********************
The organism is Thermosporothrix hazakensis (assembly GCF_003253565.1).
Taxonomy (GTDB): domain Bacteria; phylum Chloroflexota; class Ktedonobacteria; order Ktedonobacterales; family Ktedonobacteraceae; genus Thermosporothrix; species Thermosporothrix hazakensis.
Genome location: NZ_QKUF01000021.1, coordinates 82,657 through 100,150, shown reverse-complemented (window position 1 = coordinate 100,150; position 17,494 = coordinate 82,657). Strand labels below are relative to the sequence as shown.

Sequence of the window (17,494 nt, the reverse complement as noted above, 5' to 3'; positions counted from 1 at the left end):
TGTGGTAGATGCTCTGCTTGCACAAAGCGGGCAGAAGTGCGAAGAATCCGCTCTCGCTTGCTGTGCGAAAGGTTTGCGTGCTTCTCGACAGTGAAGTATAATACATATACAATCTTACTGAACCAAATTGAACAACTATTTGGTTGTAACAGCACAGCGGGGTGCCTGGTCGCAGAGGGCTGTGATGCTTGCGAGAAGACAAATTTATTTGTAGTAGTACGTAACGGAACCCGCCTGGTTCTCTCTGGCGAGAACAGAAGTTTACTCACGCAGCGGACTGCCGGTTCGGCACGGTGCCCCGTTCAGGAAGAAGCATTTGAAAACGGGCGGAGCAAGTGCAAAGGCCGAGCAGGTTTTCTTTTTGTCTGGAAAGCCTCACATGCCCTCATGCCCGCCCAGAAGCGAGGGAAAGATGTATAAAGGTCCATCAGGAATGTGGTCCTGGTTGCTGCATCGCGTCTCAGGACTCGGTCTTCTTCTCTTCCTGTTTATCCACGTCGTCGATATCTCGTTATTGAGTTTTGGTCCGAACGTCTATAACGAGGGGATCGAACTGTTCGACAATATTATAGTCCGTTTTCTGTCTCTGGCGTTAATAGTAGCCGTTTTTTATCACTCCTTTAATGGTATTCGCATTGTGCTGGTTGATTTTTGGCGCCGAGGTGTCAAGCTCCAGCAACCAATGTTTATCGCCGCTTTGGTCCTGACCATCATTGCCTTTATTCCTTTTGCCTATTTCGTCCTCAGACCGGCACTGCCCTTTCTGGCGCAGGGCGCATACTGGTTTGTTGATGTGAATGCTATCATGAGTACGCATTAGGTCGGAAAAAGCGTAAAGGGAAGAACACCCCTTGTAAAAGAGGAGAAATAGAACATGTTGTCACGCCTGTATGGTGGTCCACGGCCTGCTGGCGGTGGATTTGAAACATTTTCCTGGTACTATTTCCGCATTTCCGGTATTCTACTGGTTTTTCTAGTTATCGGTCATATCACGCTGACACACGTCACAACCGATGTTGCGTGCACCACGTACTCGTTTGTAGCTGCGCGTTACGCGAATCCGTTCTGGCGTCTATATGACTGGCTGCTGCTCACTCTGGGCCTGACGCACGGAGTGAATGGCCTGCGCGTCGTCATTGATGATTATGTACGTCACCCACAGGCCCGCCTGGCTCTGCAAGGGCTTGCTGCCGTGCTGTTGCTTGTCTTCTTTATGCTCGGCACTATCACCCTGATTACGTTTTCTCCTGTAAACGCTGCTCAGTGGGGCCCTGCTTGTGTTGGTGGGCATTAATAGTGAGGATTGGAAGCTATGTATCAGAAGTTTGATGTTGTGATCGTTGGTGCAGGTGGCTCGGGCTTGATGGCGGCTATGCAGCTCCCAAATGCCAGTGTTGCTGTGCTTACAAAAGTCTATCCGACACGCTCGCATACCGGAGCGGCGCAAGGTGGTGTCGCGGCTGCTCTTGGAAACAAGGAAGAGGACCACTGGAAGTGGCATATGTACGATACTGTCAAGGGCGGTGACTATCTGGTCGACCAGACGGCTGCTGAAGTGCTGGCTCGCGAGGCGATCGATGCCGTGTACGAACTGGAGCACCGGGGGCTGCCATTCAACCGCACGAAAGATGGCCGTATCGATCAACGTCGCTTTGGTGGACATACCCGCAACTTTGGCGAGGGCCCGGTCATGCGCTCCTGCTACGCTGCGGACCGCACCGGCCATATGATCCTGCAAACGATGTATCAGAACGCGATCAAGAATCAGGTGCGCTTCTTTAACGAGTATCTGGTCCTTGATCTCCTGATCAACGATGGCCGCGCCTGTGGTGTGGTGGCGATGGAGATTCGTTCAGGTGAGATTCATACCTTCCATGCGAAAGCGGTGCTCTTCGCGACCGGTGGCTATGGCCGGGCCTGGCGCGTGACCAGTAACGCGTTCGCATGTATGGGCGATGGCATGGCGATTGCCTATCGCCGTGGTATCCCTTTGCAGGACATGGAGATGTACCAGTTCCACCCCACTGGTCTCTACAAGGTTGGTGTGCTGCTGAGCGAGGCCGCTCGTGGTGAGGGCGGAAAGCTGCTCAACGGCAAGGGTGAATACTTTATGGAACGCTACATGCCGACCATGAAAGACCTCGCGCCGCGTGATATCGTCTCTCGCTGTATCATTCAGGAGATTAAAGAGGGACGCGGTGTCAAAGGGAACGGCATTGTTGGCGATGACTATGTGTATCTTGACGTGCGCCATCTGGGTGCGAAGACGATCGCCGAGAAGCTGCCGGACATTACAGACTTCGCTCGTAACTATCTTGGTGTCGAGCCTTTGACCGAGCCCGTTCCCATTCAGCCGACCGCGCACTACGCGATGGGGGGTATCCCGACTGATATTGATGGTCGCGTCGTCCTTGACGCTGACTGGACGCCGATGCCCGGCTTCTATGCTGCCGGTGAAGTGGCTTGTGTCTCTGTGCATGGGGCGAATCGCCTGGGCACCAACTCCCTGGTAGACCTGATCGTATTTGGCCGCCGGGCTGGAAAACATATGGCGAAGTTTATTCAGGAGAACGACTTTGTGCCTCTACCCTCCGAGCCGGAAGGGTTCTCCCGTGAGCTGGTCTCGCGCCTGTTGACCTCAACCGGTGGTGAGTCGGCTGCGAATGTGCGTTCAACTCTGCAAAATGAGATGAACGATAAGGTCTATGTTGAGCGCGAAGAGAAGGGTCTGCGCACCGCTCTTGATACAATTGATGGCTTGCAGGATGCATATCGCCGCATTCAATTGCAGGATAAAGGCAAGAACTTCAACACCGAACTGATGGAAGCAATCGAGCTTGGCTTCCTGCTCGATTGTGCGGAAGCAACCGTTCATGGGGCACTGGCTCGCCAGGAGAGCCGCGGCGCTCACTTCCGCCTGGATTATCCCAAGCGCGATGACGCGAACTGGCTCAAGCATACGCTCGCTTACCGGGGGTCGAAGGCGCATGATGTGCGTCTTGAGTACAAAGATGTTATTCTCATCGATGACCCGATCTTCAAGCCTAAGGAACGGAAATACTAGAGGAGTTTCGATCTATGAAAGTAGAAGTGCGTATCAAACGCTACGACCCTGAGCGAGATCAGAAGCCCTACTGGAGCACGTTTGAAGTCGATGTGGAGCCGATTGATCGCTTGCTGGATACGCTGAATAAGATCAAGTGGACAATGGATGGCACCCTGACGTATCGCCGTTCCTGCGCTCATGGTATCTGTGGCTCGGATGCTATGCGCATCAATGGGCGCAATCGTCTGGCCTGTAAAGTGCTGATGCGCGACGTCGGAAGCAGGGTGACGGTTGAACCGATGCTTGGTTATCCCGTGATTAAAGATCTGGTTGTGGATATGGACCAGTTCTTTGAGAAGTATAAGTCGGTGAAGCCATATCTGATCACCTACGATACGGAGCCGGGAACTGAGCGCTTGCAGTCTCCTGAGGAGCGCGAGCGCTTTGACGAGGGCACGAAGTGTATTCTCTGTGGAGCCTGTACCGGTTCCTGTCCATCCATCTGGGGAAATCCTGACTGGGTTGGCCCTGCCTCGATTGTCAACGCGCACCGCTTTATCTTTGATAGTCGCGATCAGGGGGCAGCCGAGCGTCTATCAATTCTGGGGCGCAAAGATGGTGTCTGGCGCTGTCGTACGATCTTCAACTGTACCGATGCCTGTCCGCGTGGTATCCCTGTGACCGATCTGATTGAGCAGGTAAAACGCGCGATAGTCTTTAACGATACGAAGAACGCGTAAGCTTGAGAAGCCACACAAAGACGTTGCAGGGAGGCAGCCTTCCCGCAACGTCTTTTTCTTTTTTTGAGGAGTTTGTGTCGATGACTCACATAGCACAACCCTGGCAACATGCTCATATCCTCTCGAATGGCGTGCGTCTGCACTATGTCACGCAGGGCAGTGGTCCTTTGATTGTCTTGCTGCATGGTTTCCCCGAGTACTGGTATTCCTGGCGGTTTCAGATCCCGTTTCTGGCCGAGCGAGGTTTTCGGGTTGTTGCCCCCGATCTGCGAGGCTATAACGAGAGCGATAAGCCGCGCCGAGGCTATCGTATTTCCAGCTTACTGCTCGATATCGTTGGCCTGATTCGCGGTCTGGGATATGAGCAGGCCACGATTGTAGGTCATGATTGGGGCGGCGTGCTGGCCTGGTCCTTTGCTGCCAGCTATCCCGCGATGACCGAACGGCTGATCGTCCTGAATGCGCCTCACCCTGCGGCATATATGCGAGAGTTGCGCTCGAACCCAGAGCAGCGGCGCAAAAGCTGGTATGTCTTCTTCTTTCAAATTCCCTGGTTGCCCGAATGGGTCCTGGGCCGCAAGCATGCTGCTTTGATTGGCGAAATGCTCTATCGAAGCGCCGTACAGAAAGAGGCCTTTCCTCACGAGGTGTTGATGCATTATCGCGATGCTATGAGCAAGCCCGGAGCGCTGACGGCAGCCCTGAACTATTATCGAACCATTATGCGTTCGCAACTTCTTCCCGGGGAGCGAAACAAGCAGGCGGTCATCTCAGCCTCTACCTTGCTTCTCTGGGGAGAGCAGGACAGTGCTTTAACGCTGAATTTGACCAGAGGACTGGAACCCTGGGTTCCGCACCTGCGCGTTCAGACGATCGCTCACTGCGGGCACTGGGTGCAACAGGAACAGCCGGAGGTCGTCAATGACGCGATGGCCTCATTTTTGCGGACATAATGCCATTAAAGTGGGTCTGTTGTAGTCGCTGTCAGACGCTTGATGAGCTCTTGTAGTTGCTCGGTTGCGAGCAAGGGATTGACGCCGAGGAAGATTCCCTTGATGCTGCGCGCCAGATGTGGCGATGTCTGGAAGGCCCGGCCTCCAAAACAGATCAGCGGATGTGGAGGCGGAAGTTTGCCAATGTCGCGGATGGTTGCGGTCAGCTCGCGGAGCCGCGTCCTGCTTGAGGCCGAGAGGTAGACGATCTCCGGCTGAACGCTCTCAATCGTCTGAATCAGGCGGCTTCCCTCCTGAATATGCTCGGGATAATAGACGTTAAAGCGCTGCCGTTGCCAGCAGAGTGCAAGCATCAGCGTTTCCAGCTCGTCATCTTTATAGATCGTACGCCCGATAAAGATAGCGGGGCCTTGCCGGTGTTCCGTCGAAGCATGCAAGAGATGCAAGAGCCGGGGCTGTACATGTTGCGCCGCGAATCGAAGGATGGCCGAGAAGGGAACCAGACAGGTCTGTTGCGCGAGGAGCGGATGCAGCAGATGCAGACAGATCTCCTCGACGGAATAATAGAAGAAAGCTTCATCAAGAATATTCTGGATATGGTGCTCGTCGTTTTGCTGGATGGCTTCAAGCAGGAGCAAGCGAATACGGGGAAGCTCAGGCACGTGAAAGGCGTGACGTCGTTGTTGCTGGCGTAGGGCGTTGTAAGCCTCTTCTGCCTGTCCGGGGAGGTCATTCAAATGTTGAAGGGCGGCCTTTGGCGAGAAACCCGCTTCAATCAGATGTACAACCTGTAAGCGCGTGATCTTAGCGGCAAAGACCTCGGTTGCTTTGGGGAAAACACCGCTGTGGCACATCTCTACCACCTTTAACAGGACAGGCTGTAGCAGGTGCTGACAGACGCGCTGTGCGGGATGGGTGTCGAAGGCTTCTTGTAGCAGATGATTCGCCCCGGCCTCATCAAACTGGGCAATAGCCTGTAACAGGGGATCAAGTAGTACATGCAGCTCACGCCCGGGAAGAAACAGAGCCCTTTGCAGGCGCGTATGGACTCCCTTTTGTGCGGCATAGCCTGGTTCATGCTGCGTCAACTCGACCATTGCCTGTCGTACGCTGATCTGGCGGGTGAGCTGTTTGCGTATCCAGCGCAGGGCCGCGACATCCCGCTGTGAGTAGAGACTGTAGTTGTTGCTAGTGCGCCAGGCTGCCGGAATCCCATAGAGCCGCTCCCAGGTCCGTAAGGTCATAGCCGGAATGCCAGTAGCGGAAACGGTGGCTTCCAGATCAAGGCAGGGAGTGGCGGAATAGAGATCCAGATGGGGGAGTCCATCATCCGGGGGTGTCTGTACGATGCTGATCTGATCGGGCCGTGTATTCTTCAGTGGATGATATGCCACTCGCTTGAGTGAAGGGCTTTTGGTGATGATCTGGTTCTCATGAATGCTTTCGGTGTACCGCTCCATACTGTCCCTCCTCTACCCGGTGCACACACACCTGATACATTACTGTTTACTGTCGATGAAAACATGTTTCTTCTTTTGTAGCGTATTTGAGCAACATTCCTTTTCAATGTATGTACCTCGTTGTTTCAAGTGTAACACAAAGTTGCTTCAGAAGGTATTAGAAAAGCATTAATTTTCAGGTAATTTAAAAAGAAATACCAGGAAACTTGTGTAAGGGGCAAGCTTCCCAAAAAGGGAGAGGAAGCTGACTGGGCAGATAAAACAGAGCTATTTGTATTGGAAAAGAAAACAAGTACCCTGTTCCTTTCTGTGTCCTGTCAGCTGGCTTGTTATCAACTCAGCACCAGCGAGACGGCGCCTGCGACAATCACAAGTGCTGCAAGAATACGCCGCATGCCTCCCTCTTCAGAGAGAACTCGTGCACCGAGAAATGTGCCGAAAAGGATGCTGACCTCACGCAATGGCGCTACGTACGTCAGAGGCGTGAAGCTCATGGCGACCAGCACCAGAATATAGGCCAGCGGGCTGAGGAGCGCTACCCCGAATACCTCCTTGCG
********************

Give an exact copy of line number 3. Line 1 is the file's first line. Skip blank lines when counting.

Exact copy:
Genome location: NZ_QKUF01000021.1, coordinates 82,657 through 100,150, shown reverse-complemented (window position 1 = coordinate 100,150; position 17,494 = coordinate 82,657). Strand labels below are relative to the sequence as shown.